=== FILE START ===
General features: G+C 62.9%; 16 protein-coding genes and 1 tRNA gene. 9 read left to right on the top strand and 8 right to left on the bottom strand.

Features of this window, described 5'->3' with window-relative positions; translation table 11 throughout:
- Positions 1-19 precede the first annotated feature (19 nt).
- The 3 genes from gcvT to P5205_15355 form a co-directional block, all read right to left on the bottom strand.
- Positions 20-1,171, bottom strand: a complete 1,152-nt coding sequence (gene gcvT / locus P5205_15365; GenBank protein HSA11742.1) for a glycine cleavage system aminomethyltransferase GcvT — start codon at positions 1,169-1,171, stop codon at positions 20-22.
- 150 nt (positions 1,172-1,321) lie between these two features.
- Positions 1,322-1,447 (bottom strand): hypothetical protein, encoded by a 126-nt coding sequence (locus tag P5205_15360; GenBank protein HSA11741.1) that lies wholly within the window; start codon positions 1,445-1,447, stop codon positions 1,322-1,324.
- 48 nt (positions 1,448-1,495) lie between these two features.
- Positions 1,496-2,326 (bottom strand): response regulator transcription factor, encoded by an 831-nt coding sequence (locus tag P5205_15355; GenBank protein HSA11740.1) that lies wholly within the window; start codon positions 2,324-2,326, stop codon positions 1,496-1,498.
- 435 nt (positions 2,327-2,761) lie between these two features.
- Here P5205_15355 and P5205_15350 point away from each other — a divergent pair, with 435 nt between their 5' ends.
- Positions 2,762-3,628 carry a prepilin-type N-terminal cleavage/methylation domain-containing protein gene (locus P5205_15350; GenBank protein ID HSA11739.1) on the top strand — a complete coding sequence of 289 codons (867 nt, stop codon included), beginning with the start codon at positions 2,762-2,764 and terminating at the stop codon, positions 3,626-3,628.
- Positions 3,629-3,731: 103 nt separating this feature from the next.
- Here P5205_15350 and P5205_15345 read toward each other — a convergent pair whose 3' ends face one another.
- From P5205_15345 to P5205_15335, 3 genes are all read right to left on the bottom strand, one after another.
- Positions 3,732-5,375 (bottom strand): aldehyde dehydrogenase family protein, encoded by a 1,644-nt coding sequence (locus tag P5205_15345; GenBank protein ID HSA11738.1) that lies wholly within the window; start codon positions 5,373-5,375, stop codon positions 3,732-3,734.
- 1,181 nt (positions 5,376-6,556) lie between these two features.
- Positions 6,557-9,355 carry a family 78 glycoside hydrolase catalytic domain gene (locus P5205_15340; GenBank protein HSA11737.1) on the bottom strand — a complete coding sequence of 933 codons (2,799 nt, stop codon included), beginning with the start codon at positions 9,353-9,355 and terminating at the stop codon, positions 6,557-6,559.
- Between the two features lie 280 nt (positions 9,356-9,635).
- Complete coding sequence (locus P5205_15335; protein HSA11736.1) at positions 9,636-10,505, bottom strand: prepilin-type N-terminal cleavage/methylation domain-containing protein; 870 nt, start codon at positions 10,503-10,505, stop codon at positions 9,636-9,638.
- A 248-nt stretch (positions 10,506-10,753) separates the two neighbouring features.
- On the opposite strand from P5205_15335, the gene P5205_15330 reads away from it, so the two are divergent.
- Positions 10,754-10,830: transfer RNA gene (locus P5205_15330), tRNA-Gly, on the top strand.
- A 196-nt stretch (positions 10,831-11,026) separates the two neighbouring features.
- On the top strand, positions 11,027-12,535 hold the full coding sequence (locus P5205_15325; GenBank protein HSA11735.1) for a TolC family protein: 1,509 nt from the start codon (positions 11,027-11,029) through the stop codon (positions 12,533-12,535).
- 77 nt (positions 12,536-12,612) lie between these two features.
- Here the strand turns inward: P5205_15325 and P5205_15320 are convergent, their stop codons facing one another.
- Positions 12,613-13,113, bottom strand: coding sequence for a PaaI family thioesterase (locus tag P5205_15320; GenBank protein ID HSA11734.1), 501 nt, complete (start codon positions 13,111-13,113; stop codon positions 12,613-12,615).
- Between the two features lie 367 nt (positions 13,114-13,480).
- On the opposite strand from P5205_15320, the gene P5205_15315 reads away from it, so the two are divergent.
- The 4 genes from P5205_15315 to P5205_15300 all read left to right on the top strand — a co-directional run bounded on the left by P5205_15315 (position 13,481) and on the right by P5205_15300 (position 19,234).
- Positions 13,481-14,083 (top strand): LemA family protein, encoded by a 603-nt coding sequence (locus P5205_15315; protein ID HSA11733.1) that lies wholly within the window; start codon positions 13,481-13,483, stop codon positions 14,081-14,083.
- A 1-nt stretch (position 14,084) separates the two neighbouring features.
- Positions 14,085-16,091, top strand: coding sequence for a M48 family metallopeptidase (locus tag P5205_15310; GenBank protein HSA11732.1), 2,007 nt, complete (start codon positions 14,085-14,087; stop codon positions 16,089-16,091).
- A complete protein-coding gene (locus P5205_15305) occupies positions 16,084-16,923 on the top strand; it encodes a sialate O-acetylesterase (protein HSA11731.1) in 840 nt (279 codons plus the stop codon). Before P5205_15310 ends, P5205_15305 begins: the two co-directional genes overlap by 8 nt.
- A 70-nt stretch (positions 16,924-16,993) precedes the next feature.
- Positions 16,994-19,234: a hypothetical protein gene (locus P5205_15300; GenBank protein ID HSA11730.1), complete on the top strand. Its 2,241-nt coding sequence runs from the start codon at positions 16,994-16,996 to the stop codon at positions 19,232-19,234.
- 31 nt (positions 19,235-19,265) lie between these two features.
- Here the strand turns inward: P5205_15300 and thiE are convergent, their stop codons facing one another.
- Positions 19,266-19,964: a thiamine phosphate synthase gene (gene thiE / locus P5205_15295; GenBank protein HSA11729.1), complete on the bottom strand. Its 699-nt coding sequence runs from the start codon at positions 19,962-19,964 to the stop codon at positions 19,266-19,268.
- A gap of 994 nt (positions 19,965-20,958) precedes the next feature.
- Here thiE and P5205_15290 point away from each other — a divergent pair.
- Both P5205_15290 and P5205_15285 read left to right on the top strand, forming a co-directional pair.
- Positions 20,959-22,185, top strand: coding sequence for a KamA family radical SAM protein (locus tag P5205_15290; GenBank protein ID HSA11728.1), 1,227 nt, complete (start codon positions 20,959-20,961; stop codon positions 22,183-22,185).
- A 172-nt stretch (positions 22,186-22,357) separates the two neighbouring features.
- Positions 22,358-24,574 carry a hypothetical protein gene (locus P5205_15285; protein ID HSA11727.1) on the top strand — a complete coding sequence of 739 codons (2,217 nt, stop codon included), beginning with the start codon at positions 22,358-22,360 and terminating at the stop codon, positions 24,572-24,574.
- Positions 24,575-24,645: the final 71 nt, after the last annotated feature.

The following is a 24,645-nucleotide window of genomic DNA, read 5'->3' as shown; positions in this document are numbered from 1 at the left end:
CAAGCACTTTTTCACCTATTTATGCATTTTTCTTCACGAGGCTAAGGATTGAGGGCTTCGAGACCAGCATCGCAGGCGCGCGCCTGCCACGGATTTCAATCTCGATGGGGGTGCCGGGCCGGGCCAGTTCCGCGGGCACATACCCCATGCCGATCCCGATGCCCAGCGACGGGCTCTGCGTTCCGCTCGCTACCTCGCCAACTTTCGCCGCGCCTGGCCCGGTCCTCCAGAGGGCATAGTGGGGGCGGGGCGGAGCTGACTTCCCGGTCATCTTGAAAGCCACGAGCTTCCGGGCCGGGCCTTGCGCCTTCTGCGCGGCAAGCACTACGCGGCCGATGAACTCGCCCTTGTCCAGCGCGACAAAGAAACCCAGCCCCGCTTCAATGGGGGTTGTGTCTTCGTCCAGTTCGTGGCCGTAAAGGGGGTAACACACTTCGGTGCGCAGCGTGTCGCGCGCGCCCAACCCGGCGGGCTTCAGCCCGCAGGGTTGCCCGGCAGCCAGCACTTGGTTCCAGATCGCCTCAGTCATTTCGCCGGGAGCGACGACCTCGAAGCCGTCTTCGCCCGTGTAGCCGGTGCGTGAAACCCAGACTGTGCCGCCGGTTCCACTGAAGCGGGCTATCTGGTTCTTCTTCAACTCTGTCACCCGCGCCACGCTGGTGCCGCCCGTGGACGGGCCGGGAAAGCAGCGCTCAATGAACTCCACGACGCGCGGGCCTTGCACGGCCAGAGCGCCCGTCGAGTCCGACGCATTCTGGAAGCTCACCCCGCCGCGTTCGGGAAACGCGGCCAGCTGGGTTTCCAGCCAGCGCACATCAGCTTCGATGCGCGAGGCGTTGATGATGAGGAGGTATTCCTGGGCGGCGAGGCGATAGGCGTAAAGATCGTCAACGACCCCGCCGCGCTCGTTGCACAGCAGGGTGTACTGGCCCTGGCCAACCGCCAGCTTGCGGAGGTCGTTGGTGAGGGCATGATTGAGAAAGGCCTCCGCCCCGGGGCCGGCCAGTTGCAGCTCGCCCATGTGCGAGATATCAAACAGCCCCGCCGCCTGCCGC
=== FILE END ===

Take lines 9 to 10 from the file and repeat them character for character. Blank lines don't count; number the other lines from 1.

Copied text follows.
- Positions 1,496-2,326 (bottom strand): response regulator transcription factor, encoded by an 831-nt coding sequence (locus tag P5205_15355; GenBank protein HSA11740.1) that lies wholly within the window; start codon positions 2,324-2,326, stop codon positions 1,496-1,498.
- 435 nt (positions 2,327-2,761) lie between these two features.